New Zealand’s Prime Minister John Key appears set to win a third term in office, as the campaign for next month’s vote gets underway.
Key, who leads the conservative National Party, has played down polling that has consistently shown his party will be elected with a comfortable lead.
Polls have shown the National Party with around 50 percent of the vote, while their nearest rival, the opposition Labour party, is polling between 25 and 30 percent.
New Zealand has a multi-party proportional (MPP) voting system, similar to Germany’s, that often emphasizes the role of minor parties. If the National Party manages to gain more than 50 percent of the seats it would be the first government to form in its own right without a coalition since the MPP system was introduced in 1996.
John Key, a former banker, came to office in 2008 and still enjoys a high level of personal popularity as leader. However, while he appears set to comfortably return to office, the campaign has not been without its controversies.
Investigative journalist Nicky Hager published a book recently called Dirty Politics, which alleged that a former staff member from John Key’s office engaged in a political smear campaign before the 2008 election that involved giving information to right-wing bloggers and accessing a Labour Party database.
Key has acknowledged that his former staffer “briefed bloggers” on issues, but played down the book and its claims, calling Hager a “left-wing conspiracy theorist.”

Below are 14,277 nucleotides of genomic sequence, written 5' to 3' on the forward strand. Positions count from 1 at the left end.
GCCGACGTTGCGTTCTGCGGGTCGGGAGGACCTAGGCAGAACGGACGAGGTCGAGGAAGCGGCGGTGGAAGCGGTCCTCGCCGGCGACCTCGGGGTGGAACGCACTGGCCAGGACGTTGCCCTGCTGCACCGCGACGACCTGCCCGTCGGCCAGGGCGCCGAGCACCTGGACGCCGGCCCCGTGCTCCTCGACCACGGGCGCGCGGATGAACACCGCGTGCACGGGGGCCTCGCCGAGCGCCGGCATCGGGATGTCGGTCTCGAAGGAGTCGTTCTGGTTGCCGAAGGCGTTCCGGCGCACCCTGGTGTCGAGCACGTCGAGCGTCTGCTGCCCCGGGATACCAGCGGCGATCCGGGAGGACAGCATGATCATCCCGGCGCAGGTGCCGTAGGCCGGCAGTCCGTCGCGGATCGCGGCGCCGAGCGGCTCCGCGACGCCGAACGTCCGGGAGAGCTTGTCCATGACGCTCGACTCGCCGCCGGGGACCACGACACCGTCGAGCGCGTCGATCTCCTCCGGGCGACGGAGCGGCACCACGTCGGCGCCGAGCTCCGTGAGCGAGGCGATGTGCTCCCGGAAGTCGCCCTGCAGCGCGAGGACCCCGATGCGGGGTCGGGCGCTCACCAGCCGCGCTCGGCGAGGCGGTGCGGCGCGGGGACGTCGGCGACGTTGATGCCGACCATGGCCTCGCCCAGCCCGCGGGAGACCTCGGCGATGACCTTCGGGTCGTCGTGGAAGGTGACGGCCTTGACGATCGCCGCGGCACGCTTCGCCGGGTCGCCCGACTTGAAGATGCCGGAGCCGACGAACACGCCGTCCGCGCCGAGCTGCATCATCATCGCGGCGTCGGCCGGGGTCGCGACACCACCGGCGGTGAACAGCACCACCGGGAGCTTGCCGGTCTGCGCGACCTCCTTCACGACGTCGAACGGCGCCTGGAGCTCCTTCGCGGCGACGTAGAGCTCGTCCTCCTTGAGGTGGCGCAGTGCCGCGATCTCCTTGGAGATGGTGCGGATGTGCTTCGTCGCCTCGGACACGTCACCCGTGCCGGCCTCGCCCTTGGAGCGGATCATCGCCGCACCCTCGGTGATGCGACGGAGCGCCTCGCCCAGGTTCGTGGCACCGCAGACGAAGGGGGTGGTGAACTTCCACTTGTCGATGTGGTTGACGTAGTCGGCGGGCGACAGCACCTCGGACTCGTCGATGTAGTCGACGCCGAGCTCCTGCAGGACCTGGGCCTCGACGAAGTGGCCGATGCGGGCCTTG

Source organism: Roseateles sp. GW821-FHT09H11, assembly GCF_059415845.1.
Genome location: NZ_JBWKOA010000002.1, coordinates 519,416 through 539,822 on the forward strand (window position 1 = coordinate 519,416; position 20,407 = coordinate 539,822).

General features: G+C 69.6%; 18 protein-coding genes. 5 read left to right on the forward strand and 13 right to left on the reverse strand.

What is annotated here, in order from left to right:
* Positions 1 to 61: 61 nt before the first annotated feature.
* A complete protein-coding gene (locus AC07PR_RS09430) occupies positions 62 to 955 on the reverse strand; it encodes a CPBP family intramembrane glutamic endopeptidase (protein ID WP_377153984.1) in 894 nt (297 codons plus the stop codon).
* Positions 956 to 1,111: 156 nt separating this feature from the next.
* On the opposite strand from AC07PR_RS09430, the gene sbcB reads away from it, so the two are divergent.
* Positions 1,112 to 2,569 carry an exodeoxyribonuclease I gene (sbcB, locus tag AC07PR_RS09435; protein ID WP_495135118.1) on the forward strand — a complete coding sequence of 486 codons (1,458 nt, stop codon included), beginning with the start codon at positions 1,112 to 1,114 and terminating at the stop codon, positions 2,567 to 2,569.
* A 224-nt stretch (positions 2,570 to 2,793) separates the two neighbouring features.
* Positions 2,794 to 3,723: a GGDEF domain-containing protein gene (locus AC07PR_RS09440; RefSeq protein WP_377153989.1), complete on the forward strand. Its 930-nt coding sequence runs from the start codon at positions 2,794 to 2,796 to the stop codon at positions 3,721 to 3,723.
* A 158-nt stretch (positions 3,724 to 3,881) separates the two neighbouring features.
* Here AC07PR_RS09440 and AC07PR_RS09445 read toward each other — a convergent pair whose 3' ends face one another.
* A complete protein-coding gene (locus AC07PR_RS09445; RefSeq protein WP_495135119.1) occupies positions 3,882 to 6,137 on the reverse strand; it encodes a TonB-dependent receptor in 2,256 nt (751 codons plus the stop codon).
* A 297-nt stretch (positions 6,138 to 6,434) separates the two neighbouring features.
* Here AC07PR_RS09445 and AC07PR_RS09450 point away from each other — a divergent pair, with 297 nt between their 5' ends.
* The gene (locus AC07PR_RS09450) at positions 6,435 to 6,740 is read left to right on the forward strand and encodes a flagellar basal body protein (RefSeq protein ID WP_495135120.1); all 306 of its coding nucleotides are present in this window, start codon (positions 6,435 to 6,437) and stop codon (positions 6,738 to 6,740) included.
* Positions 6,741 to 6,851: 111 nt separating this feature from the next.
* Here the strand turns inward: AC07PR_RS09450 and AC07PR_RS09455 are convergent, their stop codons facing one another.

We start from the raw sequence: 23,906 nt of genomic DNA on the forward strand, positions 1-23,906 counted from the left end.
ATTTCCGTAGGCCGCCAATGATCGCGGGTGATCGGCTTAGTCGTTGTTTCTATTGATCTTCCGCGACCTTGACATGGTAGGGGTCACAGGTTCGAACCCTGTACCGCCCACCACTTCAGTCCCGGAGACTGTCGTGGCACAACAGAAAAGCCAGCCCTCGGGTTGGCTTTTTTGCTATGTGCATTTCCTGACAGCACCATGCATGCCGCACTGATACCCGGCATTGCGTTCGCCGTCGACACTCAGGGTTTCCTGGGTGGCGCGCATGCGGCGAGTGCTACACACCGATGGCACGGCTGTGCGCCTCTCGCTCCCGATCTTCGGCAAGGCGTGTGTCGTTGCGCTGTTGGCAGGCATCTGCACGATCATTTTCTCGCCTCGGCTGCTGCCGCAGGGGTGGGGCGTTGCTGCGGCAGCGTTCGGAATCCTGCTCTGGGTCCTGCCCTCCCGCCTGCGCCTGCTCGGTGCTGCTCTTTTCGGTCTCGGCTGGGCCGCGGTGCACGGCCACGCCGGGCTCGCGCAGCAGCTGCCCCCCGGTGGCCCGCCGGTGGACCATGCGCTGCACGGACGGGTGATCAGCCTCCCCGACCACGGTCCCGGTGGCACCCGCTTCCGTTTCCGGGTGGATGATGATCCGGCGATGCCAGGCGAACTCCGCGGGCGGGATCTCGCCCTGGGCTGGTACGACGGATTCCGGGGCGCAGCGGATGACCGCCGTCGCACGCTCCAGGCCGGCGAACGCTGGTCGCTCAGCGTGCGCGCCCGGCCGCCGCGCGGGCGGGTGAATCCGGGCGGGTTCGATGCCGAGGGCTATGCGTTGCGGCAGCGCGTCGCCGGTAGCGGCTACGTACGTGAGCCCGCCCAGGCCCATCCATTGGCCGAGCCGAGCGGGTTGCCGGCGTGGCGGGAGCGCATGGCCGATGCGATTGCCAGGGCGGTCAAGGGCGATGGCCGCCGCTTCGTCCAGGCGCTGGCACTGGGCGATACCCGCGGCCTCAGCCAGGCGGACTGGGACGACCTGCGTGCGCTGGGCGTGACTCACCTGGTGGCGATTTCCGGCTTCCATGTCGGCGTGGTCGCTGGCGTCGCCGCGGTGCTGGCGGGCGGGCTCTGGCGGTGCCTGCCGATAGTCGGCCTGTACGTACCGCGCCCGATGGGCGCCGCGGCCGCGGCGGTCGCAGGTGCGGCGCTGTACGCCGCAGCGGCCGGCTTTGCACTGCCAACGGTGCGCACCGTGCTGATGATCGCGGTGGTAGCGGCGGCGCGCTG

“At the end of the day we’re five weeks out from an election. People can see that Nicky Hager’s made a whole lot of things up in his book,” Key said.
Among the myriad of minor parties contesting the vote, a recently formed party called the Expatriate Party is running on policies advocating for more rights for New Zealanders living in Australia.
More than one million New Zealanders live overseas, with the majority of those living in Australia. New Zealand has a population of around 4.4 million. The party aims to push for greater access to Australian healthcare and social services for resident New Zealanders.
New Zealand is still climbing its way back from a two-year recession that ended in 2009. The country’s economy grew by 3.5 percent year on year in the third quarter of 2013, outperforming many developed nations including its neighbor Australia. Most of the growth has been fuelled by an expanding dairy market in Asia as well as large reconstruction projects in areas devastated by the 2010 and 2011 earthquakes.